Masking Anti-Muslim Hatred: U.S. Hate Groups & their False Fight for Human Rights

By Emma Bernstein and Chelsea Wilson Miller

On June 10, ACT for America organized marches “against Sharia law and for human rights” in 28 cities across the United States. The county’s largest grassroots anti-Muslim hate group according to the Southern Poverty Law Center (SPLC), ACT for America claims to oppose sharia law in the interest of protecting women, children, and LGBTQ people. But its rhetoric reveals its true intent: to demonize Muslims.

The marches are more evidence that hate groups have been emboldened by President Trump’s divisive rhetoric and policies like the stalled travel bans from Muslim-majority countries. They should be seen in the context of a surge in anti-Muslim hate groups in the United States—the SPLC reports that number grew from 34 in 2015 to 101 in 2016—and a corresponding spike in hate crime.

The most recent FBI data indicates that anti-Muslim hate crimes grew by 67 percent, from 154 in 2014 to 257 in 2015.  While official numbers for 2016 will not be available until the fall, hate crime data for several metropolitan areas confirm this trend.

The political appeal of anti-Muslim hate groups is limited, however; in many cities, counter-protesters outnumbered ACT marchers. To try to broaden their appeal and moderate their image, ACT for America has appropriated the language of human rights. Purporting to empower the oppressed and advance freedom of religion, ACT claims that sharia law oppresses women and is “incompatible with our laws and our democratic values.”

In reality, the group invokes the language of equality to demonize an entire religion. While some interpretations of sharia law, such as the male guardianship system in Saudi Arabia, discriminate against women, rhetoric that casts an entire religion as dangerous or oppressive does little to advance the cause of human rights.

The Supremacy Clause of the U.S. Constitution establishes that the Constitution is the supreme law of our land. The First Amendment also dictates that “Congress shall make no law respecting an establishment of religion.” ACT for America and other hate groups’ conspiracies that sharia law will take over the United States are more than far-fetched; they raise this specter to stir up hatred.

Their language mirrors the rhetoric of then-candidate Trump. Just over one year ago, President Trump proclaimed that “Islam hates us,” and suggested that Muslims “want sharia law” instead of the “laws that we have.” Trump has since paid lip service to tolerance. He opened his first address to a joint session of Congress by “condemning hate and evil in all of its very ugly forms.” He also included messages of peace and tolerance in his speech in Saudi Arabia.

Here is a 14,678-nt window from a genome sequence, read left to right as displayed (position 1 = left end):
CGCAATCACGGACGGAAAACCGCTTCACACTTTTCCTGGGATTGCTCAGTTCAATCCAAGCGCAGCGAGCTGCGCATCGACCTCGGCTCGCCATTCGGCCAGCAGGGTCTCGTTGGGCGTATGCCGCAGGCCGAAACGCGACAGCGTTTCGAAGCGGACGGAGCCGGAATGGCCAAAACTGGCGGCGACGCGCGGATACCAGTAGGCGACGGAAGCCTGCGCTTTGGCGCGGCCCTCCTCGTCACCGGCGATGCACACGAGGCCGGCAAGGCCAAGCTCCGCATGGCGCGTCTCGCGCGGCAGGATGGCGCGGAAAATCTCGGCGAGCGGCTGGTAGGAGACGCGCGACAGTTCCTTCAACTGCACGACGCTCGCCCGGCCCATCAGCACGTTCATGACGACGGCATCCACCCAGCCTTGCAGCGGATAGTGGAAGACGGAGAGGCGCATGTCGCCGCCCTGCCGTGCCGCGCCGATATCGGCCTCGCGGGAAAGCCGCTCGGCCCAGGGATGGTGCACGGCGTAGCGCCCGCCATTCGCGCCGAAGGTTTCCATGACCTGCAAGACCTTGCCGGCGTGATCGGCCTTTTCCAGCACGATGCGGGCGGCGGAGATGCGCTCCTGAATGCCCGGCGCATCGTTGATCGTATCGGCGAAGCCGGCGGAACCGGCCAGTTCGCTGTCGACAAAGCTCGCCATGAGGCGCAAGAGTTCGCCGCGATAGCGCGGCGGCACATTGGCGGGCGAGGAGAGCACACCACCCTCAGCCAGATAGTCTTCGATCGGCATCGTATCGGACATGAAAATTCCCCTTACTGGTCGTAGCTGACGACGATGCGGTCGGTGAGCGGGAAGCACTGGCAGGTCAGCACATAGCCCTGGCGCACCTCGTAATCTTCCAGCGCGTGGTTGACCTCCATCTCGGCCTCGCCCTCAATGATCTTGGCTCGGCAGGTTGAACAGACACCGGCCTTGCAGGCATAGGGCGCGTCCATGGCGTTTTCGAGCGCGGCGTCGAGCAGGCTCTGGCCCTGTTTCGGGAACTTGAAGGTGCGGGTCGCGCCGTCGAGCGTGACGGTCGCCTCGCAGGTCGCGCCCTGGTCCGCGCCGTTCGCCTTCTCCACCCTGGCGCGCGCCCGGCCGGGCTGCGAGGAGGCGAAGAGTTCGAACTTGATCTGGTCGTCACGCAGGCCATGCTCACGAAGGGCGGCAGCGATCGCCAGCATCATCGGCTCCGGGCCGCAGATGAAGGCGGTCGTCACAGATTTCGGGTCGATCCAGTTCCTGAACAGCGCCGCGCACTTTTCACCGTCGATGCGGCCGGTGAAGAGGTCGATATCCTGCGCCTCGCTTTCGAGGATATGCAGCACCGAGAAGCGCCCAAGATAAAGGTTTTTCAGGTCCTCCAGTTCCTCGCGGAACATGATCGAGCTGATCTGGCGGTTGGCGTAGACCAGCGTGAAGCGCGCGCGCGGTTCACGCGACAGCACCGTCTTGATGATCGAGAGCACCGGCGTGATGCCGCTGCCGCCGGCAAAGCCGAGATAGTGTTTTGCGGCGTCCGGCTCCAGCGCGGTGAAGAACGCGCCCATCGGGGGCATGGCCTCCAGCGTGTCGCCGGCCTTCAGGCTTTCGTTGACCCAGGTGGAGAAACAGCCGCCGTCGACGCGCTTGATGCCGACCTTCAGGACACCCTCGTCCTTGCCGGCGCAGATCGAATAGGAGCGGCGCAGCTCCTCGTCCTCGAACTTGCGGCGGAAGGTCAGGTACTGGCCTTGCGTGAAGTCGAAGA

Yet this is not enough to distance himself from the hatred he spewed during his candidacy, and the discriminatory policies he has pushed as president. Even as courts rule against discriminatory travel ban, he continues to tout it. And as horrific instances of hate violence continue to make headlines, Trump’s condemnations have been slow and soft, or non-existent. Last month, when an extremist killed two Portland men who tried to stop his anti-Muslim verbal assault on two teenage girls, President Trump was silent all weekend, before issuing a half-hearted denunciation on Monday.

To stem the tide of hate, President Trump should vigorously denounce the rhetoric and any violent acts of hate groups, make clear he condemns all forms of bigotry, and scrap the policies that are making hate groups feel ascendant.

Most importantly, President Trump must speak out for victims of hate crimes, especially in his own country. Yesterday, when a terrorist plowed his van into a crowd of people outside a London-area mosque, the Trump Administration said its “thoughts and prayers” were with the victims and their families. However, when Nabra Hassanen, a 17-year-old Muslim girl was murdered yesterday outside her Virginia mosque, Trump did not even so much as tweet his condolences.

On June 10, the voices for inclusion outnumbered the voices for hate. But without moral leadership from the president and our other elected officials, this agreeable imbalance isn’t guaranteed to last.


Published on June 21, 2017


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